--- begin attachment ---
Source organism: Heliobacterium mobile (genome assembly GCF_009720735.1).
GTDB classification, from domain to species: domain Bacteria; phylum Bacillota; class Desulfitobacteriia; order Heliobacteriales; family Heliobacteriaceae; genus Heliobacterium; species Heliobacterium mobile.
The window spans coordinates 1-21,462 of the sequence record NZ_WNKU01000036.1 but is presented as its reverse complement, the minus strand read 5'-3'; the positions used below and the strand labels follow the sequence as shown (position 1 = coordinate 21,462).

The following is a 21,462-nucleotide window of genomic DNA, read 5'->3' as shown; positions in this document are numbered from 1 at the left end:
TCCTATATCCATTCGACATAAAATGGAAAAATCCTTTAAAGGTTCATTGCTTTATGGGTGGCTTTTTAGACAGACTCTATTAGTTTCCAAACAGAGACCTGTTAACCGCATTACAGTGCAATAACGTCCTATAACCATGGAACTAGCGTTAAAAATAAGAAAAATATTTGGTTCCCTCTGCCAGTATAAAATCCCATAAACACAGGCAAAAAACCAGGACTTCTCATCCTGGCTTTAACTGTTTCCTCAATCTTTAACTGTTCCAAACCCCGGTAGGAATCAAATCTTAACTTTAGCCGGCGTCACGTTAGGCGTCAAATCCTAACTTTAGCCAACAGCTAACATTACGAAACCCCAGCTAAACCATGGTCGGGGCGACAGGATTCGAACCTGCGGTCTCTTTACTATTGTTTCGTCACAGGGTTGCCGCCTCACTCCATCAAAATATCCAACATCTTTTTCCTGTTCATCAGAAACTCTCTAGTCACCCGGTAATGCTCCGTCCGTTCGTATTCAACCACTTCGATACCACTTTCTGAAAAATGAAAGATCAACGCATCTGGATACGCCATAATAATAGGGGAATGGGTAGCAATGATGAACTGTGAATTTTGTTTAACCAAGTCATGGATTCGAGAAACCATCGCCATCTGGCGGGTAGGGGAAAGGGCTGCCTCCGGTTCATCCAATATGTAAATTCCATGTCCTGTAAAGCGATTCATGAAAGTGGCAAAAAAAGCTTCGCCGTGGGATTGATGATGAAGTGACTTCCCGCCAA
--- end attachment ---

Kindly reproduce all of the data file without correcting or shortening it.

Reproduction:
Source organism: Heliobacterium mobile (genome assembly GCF_009720735.1).
GTDB classification, from domain to species: domain Bacteria; phylum Bacillota; class Desulfitobacteriia; order Heliobacteriales; family Heliobacteriaceae; genus Heliobacterium; species Heliobacterium mobile.
The window spans coordinates 1-21,462 of the sequence record NZ_WNKU01000036.1 but is presented as its reverse complement, the minus strand read 5'-3'; the positions used below and the strand labels follow the sequence as shown (position 1 = coordinate 21,462).

The following is a 21,462-nucleotide window of genomic DNA, read 5'->3' as shown; positions in this document are numbered from 1 at the left end:
TCCTATATCCATTCGACATAAAATGGAAAAATCCTTTAAAGGTTCATTGCTTTATGGGTGGCTTTTTAGACAGACTCTATTAGTTTCCAAACAGAGACCTGTTAACCGCATTACAGTGCAATAACGTCCTATAACCATGGAACTAGCGTTAAAAATAAGAAAAATATTTGGTTCCCTCTGCCAGTATAAAATCCCATAAACACAGGCAAAAAACCAGGACTTCTCATCCTGGCTTTAACTGTTTCCTCAATCTTTAACTGTTCCAAACCCCGGTAGGAATCAAATCTTAACTTTAGCCGGCGTCACGTTAGGCGTCAAATCCTAACTTTAGCCAACAGCTAACATTACGAAACCCCAGCTAAACCATGGTCGGGGCGACAGGATTCGAACCTGCGGTCTCTTTACTATTGTTTCGTCACAGGGTTGCCGCCTCACTCCATCAAAATATCCAACATCTTTTTCCTGTTCATCAGAAACTCTCTAGTCACCCGGTAATGCTCCGTCCGTTCGTATTCAACCACTTCGATACCACTTTCTGAAAAATGAAAGATCAACGCATCTGGATACGCCATAATAATAGGGGAATGGGTAGCAATGATGAACTGTGAATTTTGTTTAACCAAGTCATGGATTCGAGAAACCATCGCCATCTGGCGGGTAGGGGAAAGGGCTGCCTCCGGTTCATCCAATATGTAAATTCCATGTCCTGTAAAGCGATTCATGAAAGTGGCAAAAAAAGCTTCGCCGTGGGATTGATGATGAAGTGACTTCCCGCCAA